The number of students reading 50 or more books in the city’s school district dropped by 523 students this year compared to the previous as the Paterson Public Schools reduced the number of librarians, according to education advocates.
In 2015, there were 1,923 students, who read 50 or more books. In 2016, there were 1,400, according to the Paterson Education Fund, an advocacy, which runs the 50 Book Club, a program that promotes literacy.
Rosie Grant, executive director of the Paterson Education Fund, attributed the drop to cuts in librarians at the district. She said cuts in librarians undermines a big effort by multiple groups to get students reading at grade level by third grade.
“They are learning to read through third grade and fourth grade on they need to read to learn. If they don’t have the base level of reading mastered at the end of the third grade it puts them more at risk for failure,” said Grant.
“It has a huge negative impact on kids,” said Linda Reid, president of the Parent Education Organizing Council (PEOC). “Not having librarians in school is a major downfall.”
The district has 21 librarians this year which is two more than the previous year, said Terry Corallo, spokeswoman for the Paterson Public Schools. “We had 19 last school year and have added at the two new schools,” she said.
In 2014-15 school year, the district had 31 librarians.
Corallo said there could be other factors causing the drop. She said principals at each of the 54 district schools may be the key to encouraging greater participation in the 50 Books Club.
School board president Christopher Irving said he is not surprised by the big drop. He said he is disappointed at the drop adding that the root cause of the cuts were the state’s underfunding of the school system.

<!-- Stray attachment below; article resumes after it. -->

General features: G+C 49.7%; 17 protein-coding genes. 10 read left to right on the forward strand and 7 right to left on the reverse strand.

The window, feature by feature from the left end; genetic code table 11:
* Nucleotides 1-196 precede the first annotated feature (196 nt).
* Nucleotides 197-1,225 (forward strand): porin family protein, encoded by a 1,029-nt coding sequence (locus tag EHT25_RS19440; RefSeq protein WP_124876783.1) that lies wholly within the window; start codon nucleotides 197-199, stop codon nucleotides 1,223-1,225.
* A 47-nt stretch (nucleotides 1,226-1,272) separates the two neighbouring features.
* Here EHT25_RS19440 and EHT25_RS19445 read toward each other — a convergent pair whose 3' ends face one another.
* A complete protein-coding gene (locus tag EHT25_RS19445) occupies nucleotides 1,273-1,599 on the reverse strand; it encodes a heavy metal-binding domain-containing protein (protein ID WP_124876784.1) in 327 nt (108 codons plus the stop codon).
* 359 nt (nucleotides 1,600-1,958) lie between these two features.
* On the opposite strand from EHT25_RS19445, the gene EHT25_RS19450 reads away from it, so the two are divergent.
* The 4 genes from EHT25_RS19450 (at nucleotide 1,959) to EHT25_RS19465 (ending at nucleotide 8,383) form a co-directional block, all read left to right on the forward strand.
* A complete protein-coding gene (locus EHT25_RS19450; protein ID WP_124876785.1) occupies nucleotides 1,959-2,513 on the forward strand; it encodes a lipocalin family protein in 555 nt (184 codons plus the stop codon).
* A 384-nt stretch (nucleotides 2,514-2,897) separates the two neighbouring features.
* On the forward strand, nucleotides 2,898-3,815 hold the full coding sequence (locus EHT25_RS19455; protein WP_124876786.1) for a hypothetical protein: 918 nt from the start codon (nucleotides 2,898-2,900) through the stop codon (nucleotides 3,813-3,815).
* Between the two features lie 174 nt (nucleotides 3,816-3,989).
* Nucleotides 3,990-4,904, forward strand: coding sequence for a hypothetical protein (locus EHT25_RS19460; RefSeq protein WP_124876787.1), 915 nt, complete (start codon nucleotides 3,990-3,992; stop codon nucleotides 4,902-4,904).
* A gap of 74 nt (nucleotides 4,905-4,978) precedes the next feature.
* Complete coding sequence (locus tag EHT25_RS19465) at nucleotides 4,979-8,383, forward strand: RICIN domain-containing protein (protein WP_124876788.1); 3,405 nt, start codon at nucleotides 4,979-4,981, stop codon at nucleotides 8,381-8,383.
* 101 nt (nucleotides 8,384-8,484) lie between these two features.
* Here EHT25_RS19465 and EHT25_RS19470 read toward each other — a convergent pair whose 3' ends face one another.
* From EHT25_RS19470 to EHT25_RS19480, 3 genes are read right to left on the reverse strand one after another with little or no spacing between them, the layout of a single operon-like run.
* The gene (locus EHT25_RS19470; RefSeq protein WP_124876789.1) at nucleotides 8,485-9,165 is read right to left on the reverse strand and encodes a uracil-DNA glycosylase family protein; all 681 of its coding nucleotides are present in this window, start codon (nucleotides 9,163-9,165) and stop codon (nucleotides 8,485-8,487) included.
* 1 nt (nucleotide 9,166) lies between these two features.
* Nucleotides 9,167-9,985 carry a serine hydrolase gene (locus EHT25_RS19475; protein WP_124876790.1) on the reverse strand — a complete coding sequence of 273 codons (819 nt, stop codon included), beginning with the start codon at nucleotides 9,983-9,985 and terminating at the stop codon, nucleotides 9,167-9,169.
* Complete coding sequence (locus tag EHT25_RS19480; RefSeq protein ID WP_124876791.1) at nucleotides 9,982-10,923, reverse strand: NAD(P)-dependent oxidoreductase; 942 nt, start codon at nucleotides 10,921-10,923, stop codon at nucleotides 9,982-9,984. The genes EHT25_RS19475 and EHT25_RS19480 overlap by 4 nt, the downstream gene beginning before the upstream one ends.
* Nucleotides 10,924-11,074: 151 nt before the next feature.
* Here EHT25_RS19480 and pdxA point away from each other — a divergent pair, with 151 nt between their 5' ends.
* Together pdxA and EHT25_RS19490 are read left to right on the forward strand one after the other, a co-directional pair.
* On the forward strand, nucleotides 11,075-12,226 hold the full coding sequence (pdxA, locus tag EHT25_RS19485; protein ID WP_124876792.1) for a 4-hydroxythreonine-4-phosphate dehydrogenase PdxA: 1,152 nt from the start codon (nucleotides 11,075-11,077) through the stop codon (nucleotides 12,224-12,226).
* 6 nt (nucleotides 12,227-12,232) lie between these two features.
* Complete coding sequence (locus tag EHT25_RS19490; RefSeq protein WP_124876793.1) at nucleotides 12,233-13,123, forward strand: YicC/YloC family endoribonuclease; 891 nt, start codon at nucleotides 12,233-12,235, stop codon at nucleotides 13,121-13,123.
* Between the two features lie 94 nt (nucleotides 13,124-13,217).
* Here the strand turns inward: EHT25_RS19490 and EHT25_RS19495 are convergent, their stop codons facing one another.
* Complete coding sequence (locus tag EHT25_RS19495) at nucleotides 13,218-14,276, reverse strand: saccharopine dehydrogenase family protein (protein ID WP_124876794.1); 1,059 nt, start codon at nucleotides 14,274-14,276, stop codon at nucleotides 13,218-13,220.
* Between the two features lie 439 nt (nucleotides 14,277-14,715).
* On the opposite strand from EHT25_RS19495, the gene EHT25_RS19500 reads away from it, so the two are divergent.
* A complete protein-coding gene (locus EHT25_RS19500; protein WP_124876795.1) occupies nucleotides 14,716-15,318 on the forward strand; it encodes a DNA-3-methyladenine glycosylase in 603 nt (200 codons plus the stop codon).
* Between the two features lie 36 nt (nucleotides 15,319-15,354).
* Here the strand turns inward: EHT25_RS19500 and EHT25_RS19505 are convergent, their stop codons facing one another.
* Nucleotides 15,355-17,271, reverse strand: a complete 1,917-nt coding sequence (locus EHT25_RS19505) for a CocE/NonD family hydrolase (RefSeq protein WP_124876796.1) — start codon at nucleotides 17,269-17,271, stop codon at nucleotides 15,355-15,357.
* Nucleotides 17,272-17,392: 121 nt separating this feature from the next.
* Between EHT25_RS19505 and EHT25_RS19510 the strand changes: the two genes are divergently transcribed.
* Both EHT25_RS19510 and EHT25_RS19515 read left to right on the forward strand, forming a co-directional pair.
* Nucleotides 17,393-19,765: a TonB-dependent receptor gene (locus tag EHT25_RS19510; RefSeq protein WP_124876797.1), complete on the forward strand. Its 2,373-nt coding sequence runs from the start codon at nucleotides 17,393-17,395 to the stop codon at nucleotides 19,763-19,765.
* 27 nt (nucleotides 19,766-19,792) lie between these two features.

“This is the ramification of not being fully funded,” said Irving. He said librarians are the one who push books to students to get them to read.
“There’s a direct correlation,” said Errol Kerr, school board member. “They need librarians who will setup systems in the schools to get our kids interested in reading. If you don’t have that it’s not going to work.”
A contingent of school librarians have repeatedly protested the cuts in librarians in the past year. At one point the librarians elicited a promise from state-appointed district superintendent Donnie Evans to restore librarians at the elementary schools.
The same group expressed disappointment at the end of the last school year the promise was not kept.
Grant expressed some optimism stating the new School 16 was provided a librarian. Corallo said the Hani Awadallah School also has a librarian.
“Reading maketh the mind. The more you read, the more knowledge you acquire. We don’t have that going on,” lamented Kerr.
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